Keeping secrets is hard: This was incredibly difficult for me. I pride myself on being transparent with the people that work for me and I care about them deeply. I can’t tell you how many conversations I had in the final few weeks of negotiation and background checking where I tried in many different but subtle ways to say, “Can we hold off on this conversation for a few weeks?” And in most of those cases, we really couldn’t hold off, so we had to revisit the conversation after I gave notice. I kept a running list of these types of conversations, and at times it was a little overwhelming.
If you’re not in a position to be open regarding your job search (and you almost certainly won’t be if you’re running a team), be prepared to be bothered by this one as you go through the process of looking for a new job. For me this was by far the hardest part of my job search.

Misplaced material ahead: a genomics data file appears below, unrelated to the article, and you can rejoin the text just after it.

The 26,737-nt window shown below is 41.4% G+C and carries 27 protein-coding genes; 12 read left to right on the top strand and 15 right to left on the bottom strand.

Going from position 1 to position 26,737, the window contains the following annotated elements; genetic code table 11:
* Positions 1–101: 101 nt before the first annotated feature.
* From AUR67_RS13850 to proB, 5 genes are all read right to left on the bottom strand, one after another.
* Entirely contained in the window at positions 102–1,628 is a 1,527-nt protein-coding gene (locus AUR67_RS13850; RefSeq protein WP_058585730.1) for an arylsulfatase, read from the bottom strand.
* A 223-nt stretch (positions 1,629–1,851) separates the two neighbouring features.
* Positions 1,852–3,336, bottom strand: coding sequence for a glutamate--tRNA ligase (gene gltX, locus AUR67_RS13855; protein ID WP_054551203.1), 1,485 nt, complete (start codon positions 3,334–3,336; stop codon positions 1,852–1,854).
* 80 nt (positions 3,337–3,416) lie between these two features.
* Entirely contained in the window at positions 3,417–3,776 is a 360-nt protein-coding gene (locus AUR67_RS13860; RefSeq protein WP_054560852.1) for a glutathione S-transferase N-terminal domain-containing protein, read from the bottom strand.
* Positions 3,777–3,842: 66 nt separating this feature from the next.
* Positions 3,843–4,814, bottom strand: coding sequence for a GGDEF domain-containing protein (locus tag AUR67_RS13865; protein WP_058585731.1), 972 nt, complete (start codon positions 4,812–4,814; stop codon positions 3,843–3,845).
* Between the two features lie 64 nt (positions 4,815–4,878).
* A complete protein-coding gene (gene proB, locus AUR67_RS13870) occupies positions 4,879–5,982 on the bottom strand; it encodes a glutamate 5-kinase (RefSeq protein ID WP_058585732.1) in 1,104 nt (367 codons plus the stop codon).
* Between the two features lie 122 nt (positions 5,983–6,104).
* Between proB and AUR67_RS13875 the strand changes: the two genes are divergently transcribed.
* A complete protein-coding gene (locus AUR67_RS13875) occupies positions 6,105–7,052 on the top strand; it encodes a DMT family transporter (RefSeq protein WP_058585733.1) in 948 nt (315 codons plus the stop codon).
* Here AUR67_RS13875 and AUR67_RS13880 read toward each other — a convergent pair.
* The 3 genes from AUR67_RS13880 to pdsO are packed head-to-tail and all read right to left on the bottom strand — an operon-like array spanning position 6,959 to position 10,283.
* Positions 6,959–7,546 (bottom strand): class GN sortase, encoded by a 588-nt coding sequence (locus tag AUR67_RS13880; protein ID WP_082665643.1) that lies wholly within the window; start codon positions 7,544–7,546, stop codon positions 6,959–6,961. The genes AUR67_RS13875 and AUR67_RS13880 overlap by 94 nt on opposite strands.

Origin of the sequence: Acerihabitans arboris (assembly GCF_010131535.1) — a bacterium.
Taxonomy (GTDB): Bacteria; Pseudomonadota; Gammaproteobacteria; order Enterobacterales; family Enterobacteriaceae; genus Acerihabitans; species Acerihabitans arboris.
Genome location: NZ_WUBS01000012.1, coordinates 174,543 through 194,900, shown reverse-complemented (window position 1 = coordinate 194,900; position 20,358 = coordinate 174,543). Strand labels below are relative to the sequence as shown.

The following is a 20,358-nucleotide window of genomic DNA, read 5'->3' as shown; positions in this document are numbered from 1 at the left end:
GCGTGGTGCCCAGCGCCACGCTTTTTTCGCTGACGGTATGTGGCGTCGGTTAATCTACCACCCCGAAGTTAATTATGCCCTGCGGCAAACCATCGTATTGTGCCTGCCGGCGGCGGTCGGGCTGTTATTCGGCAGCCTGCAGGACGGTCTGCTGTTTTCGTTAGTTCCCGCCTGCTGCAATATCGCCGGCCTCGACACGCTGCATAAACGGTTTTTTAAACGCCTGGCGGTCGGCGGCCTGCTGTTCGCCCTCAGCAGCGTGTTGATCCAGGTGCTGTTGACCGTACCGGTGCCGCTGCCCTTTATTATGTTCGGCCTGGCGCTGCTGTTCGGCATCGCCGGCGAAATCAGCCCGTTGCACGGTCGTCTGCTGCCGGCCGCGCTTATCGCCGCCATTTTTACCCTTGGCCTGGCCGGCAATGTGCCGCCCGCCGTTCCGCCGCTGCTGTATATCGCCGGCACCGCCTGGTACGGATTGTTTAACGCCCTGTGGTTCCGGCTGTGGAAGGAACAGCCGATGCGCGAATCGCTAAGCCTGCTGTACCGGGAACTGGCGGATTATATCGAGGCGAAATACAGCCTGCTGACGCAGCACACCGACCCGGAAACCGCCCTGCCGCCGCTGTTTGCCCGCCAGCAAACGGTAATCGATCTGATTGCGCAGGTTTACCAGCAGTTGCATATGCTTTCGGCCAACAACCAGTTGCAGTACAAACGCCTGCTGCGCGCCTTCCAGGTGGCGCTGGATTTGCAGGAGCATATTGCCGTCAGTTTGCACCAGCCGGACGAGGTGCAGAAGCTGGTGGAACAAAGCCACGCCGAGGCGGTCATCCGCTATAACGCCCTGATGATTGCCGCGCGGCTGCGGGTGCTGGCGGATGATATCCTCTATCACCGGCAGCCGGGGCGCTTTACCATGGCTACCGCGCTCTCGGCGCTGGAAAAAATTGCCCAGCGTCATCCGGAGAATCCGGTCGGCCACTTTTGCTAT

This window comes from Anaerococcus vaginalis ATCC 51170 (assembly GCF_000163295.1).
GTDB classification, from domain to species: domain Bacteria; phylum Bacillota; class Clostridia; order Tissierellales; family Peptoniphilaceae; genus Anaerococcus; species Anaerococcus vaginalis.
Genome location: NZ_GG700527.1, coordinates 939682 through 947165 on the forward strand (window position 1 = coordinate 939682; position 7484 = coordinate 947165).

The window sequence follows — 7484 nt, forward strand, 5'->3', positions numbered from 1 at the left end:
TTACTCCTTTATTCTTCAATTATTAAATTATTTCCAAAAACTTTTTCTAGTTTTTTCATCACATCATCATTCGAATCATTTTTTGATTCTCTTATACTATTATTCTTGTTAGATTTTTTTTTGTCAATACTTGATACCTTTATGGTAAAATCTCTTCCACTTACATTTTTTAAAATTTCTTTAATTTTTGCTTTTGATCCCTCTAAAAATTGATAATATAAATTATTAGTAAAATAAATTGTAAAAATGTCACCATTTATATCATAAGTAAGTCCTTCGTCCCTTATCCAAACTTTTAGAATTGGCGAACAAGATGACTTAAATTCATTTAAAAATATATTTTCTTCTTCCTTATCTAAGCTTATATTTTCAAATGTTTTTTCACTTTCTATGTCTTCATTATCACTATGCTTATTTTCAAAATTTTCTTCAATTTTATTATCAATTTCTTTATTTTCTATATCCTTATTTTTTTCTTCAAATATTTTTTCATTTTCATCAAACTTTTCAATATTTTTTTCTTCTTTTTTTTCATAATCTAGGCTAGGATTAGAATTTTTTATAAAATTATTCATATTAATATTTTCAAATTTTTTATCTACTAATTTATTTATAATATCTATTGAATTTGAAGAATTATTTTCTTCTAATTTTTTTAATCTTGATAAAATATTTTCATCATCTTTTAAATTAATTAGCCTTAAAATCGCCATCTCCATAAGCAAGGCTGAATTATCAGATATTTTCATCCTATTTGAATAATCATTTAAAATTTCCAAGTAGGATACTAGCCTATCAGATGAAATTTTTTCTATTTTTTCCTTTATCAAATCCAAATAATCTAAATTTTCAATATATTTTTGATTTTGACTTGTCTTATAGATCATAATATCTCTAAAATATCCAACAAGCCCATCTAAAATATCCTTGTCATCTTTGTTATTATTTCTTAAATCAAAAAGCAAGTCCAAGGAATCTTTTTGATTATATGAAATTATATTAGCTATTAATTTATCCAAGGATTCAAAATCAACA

You are probably being more subtle than you think you are: When I was finally cleared to share the news with my team, I expected emotional reactions from my team, but I wasn’t ready for their surprise. To me, it felt like I had been unintentionally broadcasting my intentions since I started looking — I had caught myself in many many slips; surely this very smart team had caught some whiff of what was coming.
Nope.

It’s not enough time: Whatever notice you’ve given, if you’re running a team, it’s going to be a mad rush to meet with everyone and complete whatever transition you’ve been asked to execute.  You’re going to be remembering details that you need to share up until the very last minute.